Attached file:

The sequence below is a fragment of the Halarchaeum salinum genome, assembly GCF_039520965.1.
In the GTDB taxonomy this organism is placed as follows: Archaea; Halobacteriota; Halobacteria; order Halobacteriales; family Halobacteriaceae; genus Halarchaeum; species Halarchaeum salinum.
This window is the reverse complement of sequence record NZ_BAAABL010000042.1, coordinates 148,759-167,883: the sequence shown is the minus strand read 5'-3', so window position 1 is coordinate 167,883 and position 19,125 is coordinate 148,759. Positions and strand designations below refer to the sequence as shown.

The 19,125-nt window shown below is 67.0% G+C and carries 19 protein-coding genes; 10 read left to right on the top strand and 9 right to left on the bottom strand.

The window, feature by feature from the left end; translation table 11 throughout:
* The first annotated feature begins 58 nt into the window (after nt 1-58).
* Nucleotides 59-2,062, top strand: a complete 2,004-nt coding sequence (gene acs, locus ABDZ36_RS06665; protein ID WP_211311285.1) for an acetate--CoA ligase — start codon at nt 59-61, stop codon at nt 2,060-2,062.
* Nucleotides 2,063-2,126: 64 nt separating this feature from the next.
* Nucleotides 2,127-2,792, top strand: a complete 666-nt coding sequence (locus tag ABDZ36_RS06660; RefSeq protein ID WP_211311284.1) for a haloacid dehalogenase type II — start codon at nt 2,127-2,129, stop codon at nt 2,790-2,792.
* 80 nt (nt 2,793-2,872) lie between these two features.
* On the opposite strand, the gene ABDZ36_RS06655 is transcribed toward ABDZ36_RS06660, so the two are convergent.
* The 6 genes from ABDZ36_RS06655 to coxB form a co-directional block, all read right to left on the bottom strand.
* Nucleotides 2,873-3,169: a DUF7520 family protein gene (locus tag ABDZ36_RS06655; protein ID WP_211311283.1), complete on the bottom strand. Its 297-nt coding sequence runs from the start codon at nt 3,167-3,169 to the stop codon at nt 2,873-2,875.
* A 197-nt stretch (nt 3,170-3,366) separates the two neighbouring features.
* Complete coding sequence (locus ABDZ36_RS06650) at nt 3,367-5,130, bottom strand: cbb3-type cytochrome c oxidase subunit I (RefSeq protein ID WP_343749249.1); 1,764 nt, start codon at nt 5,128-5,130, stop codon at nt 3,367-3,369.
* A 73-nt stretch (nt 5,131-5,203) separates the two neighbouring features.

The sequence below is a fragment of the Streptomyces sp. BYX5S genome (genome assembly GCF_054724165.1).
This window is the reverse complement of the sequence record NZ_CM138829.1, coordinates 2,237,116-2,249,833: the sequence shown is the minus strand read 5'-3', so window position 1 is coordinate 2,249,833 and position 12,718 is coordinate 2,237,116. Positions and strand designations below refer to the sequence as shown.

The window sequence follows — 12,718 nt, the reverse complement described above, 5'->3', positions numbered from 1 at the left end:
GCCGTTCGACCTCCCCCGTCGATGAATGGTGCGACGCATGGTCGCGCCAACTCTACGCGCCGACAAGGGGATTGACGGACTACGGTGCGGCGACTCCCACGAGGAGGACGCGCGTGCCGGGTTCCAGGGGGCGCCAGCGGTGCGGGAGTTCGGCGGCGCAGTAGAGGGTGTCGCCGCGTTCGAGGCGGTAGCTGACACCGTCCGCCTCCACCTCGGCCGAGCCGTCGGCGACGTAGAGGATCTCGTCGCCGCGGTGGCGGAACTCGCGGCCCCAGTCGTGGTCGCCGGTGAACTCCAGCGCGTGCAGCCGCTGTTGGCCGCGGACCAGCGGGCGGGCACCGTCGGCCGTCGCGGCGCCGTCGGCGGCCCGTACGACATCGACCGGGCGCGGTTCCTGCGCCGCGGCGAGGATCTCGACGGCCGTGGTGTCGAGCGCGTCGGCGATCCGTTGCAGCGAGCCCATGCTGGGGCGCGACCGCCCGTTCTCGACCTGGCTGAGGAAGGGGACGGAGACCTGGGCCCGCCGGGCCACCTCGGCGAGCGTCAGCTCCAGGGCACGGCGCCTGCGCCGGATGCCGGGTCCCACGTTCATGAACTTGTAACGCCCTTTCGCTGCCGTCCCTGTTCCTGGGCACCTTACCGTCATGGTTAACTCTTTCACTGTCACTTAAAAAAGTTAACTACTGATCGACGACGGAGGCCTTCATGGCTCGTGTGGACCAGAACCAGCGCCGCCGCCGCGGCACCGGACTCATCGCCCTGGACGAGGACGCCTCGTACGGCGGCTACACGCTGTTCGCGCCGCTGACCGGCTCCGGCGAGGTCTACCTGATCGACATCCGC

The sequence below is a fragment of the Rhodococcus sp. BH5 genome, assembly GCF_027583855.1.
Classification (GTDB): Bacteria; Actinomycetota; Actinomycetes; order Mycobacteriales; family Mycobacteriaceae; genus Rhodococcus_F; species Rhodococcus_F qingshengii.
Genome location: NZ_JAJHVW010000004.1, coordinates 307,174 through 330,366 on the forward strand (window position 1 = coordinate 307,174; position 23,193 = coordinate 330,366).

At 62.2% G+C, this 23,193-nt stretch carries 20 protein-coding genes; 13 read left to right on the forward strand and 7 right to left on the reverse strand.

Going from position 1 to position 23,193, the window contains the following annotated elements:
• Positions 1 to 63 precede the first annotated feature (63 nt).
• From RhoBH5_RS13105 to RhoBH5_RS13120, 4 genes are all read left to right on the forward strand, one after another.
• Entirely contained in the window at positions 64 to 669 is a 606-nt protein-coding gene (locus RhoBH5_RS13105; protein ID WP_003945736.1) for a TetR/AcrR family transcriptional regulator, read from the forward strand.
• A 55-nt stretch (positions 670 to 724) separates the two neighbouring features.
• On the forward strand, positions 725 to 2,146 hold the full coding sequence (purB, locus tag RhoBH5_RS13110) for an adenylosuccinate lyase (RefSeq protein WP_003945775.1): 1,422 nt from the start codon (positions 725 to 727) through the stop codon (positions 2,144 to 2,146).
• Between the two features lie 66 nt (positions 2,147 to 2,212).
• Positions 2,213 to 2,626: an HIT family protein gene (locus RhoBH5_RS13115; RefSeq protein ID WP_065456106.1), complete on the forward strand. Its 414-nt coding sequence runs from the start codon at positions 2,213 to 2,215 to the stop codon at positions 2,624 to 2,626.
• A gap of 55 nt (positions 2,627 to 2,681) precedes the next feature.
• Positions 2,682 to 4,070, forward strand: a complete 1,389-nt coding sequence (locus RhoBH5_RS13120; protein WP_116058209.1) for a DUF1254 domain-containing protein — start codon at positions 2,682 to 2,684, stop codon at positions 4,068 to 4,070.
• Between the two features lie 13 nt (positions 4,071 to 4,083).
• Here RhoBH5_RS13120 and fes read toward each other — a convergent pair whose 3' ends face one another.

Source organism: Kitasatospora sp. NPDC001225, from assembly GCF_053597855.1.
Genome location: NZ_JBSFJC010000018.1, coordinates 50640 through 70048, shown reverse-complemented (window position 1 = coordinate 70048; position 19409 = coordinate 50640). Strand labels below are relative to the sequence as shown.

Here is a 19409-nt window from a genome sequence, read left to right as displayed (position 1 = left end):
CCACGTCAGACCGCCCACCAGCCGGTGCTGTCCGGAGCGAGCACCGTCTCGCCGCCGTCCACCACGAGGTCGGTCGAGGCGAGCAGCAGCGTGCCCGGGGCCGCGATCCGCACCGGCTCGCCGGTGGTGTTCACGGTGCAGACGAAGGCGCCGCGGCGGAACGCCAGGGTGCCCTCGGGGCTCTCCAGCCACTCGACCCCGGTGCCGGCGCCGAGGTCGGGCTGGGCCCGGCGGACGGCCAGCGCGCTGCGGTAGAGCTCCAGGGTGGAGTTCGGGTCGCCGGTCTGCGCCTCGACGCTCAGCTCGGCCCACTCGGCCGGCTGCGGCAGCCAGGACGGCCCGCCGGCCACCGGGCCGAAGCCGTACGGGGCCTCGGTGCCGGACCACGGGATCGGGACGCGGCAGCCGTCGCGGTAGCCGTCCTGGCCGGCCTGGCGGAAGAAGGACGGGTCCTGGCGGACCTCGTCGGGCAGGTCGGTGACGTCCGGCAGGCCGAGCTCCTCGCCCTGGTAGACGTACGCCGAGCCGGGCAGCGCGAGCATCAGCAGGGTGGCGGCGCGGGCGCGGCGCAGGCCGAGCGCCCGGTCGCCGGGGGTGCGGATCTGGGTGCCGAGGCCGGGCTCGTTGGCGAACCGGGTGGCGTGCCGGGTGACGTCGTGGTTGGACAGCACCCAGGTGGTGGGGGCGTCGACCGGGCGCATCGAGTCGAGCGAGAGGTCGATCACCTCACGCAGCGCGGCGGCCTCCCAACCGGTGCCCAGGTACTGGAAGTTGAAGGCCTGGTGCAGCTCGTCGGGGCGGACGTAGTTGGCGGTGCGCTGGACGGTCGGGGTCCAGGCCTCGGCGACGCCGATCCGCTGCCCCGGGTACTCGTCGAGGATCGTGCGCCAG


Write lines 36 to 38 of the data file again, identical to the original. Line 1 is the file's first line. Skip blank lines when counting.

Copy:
• Here RhoBH5_RS13120 and fes read toward each other — a convergent pair whose 3' ends face one another.

Source organism: Kitasatospora sp. NPDC001225, from assembly GCF_053597855.1.
Genome location: NZ_JBSFJC010000018.1, coordinates 50640 through 70048, shown reverse-complemented (window position 1 = coordinate 70048; position 19409 = coordinate 50640). Strand labels below are relative to the sequence as shown.